Mistura is a monumental celebration of Peruvian gastronomy; an epic exhibition in the country’s gastronomic history, as well as its constantly evolving contemporary culinary culture. Of all the things that Peruvians love to celebrate, their cuisine might just top the list – and for good reason! Peru’s culinary creations have become world renowned over the last few years, but the fact remains that no one loves Peruvian food as much as the locals.
The annual four day festival has grown to be debatably the largest food fair on the continent, with individual booths serving everything under the Peruvian sun. Attendees can take a tasting tour through the countries vast history, sampling ancestral recipes handed down, not just through generations, but through civilizations. The different booths tell the story of a complex and multifaceted country: each geographic region in Peru may as well be its own nation as far as cuisine is concerned. Each region relies on its dramatically distinct local ingredients, and in each case local fare has evolved on a regional level, not a national one, from its pre-Columbian roots. Modern fusions speak of a progressive country that looks to the future with an open and inventive mind, but in no way forgets or diminishes its past.
The Peru’s breadth of native dishes is possibly the widest in the world, drawing ingredients from the deep seas and deep jungle, and all the way to more than 12,000 feet above sea level. Mistura is the singular best opportunity to sample the astounding variety of national dishes in one location. Of course there will be many stands for ceviche, but visitors can also try anticuchos (marinated and grilled beef heart), rocoto relleno (stuffed peppers), cuy (that North American pet and South American delicacy), pachamanca (meat and potatoes baked underground), and many, many more. Take a trip through the Asian-influenced stands, and don’t forget to sample some different piscos (local liquor made from grapes) or craft beers. When it comes to desserts, picarones (freshly fried sweet potato fritters served with fig syrup) steal the show, but don’t overlook the myriad other cakes, creams, fruits and sweets for tasting.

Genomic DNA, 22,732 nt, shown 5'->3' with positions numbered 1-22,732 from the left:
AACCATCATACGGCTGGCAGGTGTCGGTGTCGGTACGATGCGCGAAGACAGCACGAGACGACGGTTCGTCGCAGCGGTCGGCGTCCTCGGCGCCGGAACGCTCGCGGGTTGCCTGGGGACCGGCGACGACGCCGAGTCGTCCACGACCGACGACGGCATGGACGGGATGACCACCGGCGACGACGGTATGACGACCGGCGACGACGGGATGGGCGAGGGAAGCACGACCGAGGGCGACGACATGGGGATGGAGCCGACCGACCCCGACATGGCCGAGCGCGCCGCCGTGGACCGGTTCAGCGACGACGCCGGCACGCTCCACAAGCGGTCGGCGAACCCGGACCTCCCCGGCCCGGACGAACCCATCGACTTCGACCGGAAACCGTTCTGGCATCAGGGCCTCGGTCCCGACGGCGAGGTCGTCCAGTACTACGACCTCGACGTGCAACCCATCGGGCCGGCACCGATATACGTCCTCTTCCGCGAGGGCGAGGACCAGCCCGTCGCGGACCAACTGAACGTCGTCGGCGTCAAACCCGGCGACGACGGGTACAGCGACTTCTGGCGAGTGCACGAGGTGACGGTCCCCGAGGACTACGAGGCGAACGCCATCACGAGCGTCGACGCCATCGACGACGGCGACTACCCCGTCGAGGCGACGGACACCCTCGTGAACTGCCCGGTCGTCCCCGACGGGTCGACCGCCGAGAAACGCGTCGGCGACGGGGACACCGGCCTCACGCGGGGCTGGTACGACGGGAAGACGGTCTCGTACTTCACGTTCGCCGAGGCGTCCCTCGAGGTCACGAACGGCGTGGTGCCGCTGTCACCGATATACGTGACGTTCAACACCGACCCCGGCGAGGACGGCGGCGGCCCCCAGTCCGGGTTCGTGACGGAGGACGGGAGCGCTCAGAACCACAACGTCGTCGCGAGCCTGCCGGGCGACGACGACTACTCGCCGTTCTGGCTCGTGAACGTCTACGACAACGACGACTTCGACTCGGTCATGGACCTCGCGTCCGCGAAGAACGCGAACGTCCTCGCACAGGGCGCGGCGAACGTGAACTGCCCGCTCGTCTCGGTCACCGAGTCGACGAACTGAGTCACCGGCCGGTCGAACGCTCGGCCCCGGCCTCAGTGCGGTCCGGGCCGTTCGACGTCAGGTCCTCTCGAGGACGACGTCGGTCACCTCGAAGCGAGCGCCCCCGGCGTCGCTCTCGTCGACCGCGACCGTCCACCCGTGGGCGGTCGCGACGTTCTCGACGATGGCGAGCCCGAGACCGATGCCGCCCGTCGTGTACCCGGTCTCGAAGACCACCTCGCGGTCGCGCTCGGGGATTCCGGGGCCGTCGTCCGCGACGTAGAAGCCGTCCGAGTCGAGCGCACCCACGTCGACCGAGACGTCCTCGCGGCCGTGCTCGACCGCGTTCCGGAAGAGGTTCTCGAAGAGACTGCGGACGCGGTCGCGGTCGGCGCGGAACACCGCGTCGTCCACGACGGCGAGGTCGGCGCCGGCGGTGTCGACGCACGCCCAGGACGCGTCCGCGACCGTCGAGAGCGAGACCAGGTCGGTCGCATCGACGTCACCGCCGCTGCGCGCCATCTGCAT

For years, Mistura has occupied a large plot of land next to the beach in Lima’s Costa Verde. Last year the festival moved inland, but the people spoke and the city listened – in 2018, Mistura is coming back to the beach. The coastline location makes the event extremely accessible for visitors, as it is just a short taxi ride from Lima’s touristic districts and other points of interest. Mistura can be easily combined into a day of site-seeing (and tasting) and runs late into the night, making for a dinner that is much more than just a meal.
Mistura 2018 dates are to be confirmed, but it will take place between September and October. We will keep you posted. The food festival that two years ago was named one of the “30 Unmissable Things To Do In 2016” is back by the beach where it belongs, and sure to be better than ever. Don’t miss the chance to combine the adventure of a lifetime in Peru, with the biggest celebration of gastronomy on the continent!
To find out more about visiting Mistura while in Lima, contact Atemporal at firstname.lastname@example.org or call +51-1-700-5106 or, if you are on the US, 1-347-713-7030/34
A never-ending selection of cafés across the city is one of the many reasons to come and experience Lima. Peruvian fare, including its keen eye for sustainability practices, pairs perfectly with home-grown coffee. Whether catching up with friends over an iced tea, finishing up work on the terrace with a light breakfast, or just people watching from the wide windows of your local shop with a pour over, come see the heart of South America.
If one needs an introduction to Peruvian cocktails, consider the Pisco Sour. A delightful drink of native grapes – a type of brandy with a rigorous vetting process – and frothed egg white, it is known the world over for its flavor, appearance, and authentic Peruvian identity. It is iconic, well-balanced, and remarkably tasty, but it is just the beginning of what this country, and its capital city, have to offer.
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